Businesses are facing increasingly complex and transnational challenges. It is critical to understand how companies of all sizes can build their resilience to these shocks, seize opportunities that might arise from such shifts and enhance their ability to generate long-term and sustainable value.
Businesses are facing increasingly complex and transnational challenges. These include the growing impacts of climate change, technological disruption, socioeconomic stratification and related social unrest, the rise of conflict and its ripple effects on energy and food security, as well as changing expectations about the role of business in society. As we imagine the future, it is critical to understand how companies of all sizes can build their resilience to these shocks, seize opportunities that might arise from such shifts and enhance their ability to generate long-term and sustainable value.
SMEs represent around 90% of all firms worldwide, employ roughly 70% of the global workforce and, by some estimates, contribute up to 70% of global GDP. Unlike larger corporations, their size makes them more agile in producing and integrating innovations. These businesses play significant roles – not only in the global economy and labour markets – but also in enabling and shaping the nature of innovation within those markets. Despite their unique contributions, SMEs also face specific challenges, often closely tied to their survival, that have not been widely examined within the context of their future readiness. While SMEs can benefit from higher degrees of speed and agility, they can face constraints due to their smaller size and resource access. Given these challenges and opportunities, it is important to better understand the role and positioning of SMEs in creating and maintaining momentum to achieve widespread positive social, environmental and economic change, not only today, but most importantly, for the long-term future. This requires SMEs to support sustainability broadly but also to ensure their environmental, social and governance (ESG) objectives are centralized within broader business strategy and, ideally, linked to the targets of the Sustainable Development Goals (SDGs).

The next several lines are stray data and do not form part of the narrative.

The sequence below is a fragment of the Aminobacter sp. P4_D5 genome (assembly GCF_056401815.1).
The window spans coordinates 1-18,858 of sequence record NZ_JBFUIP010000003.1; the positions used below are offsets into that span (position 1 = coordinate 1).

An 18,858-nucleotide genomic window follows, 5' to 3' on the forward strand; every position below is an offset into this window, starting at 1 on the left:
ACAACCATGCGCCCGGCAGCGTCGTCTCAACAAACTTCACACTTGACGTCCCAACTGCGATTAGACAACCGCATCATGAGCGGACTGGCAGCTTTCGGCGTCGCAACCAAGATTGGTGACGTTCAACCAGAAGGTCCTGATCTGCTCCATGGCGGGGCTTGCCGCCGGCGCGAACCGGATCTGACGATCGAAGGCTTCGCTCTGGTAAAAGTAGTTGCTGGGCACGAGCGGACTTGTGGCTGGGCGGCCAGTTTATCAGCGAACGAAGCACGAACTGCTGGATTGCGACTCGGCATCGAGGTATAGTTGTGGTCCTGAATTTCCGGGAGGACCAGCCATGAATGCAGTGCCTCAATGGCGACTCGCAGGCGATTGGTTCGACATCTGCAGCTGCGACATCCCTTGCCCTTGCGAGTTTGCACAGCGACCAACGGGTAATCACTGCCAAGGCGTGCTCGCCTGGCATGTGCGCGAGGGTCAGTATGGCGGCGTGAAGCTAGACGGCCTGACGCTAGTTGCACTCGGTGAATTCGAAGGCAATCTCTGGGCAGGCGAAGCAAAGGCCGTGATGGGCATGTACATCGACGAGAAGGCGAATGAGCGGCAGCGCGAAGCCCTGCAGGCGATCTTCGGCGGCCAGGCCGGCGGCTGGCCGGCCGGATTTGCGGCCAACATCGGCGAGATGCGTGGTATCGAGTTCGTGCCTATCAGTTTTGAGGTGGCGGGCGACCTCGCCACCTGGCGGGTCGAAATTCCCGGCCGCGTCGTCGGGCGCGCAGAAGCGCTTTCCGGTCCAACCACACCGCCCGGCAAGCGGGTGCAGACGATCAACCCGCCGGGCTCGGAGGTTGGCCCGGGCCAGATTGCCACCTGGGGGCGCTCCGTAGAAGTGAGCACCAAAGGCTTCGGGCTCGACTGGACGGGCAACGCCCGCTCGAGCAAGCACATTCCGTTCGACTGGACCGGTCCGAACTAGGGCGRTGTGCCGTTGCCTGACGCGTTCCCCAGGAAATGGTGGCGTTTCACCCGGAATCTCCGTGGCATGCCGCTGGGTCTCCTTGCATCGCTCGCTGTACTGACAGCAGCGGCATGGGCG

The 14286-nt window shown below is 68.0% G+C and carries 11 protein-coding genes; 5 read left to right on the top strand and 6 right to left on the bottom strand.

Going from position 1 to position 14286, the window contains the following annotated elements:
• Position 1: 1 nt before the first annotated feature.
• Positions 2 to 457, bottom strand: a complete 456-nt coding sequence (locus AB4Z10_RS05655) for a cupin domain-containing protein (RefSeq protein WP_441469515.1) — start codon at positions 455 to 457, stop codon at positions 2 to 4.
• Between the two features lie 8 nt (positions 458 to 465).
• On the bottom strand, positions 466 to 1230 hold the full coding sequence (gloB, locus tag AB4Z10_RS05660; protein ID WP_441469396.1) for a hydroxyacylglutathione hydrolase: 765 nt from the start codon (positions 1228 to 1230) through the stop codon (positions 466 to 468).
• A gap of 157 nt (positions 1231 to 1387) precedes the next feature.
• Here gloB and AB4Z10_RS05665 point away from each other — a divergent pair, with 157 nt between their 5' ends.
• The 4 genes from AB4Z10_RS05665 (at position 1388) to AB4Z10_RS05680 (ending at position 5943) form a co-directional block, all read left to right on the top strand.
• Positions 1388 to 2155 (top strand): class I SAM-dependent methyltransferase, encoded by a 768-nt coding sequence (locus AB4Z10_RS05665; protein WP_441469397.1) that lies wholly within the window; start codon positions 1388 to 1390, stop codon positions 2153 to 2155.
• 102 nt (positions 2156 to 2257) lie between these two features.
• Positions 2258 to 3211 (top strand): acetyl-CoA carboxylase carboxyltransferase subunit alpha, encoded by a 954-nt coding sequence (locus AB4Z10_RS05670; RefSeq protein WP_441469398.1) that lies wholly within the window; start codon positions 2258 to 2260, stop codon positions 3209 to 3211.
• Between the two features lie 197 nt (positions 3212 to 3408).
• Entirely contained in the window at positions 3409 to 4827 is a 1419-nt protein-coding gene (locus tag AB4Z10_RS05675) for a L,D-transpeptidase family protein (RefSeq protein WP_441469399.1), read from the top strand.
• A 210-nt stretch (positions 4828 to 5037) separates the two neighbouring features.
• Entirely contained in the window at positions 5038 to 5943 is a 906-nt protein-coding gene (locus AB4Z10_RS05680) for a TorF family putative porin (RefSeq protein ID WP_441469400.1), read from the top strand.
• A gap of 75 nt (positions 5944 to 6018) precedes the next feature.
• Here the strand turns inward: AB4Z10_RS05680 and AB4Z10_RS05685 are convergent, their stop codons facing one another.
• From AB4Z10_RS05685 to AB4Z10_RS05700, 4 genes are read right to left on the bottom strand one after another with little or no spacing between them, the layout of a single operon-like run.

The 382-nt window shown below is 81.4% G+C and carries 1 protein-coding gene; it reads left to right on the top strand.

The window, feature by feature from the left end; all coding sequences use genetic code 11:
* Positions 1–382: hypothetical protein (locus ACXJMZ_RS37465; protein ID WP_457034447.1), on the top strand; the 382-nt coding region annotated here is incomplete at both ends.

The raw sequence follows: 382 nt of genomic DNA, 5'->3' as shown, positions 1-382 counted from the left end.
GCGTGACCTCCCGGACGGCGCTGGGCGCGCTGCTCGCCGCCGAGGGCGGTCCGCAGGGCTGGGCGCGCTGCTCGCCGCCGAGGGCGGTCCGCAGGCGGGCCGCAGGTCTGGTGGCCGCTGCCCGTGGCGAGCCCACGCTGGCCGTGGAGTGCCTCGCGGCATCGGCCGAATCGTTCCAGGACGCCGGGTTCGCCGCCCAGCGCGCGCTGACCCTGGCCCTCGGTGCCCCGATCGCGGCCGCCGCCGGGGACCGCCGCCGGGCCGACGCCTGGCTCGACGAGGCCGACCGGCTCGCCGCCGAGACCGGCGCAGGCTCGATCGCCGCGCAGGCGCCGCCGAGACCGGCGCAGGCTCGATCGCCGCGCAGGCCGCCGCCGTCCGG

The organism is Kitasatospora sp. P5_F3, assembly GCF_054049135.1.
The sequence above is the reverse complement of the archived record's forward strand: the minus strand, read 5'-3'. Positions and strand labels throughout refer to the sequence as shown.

To enable SMEs and mid-sized companies to improve their chances of success while generating a positive impact in the future, they need to be future-ready. The ability to identify opportunities to enhance future readiness not only supports SMEs themselves, but society as a whole, in terms of job creation, inclusive growth, sustainable development, or all three. Future readiness is defined by the World Economic Forum as a set of organizational capabilities and orientations that enable companies to successfully respond to shocks and seize opportunities that emerge from constant disruption. To develop a comprehensive understanding of future readiness, the Forum applied several research methodologies and identified the following as the three core characteristics of future-ready SMEs: the ability to generate sustained growth; the ability to have a positive social and environmental impact; and the ability to remain resilient and agile in times of volatility. The Forum’s research also identifies three key drivers of future-readiness which include 1) orientation, the culture and style through which important decisions are taken, 2) business model flexibility and 3) the ability to establish and tap into valuable networks and connections. The Forum provides access to a self-assessment tool for SMEs to benchmark their future-readiness in comparison to their peers. This can be accessed here.